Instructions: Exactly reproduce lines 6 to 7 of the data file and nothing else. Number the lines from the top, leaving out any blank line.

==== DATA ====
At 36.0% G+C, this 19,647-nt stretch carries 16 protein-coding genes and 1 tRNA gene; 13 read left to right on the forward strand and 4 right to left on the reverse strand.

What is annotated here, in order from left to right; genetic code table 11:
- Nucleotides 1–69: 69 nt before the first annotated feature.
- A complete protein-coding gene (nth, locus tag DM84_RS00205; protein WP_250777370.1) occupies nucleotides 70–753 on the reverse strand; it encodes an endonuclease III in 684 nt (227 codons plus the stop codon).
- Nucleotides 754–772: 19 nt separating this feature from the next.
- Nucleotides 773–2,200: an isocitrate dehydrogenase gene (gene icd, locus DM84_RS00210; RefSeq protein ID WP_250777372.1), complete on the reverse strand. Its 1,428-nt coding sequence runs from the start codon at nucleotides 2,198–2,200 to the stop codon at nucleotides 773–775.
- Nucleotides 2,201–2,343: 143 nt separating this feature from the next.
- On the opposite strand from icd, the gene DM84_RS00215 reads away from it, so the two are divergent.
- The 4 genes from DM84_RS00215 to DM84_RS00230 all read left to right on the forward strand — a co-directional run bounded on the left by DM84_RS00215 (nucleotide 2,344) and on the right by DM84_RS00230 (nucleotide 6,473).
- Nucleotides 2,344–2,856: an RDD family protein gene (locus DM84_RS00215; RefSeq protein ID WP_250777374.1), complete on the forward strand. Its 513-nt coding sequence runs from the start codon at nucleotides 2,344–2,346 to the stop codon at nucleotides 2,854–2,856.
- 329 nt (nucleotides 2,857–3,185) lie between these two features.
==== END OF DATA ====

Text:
- Nucleotides 773–2,200: an isocitrate dehydrogenase gene (gene icd, locus DM84_RS00210; RefSeq protein ID WP_250777372.1), complete on the reverse strand. Its 1,428-nt coding sequence runs from the start codon at nucleotides 2,198–2,200 to the stop codon at nucleotides 773–775.
- Nucleotides 2,201–2,343: 143 nt separating this feature from the next.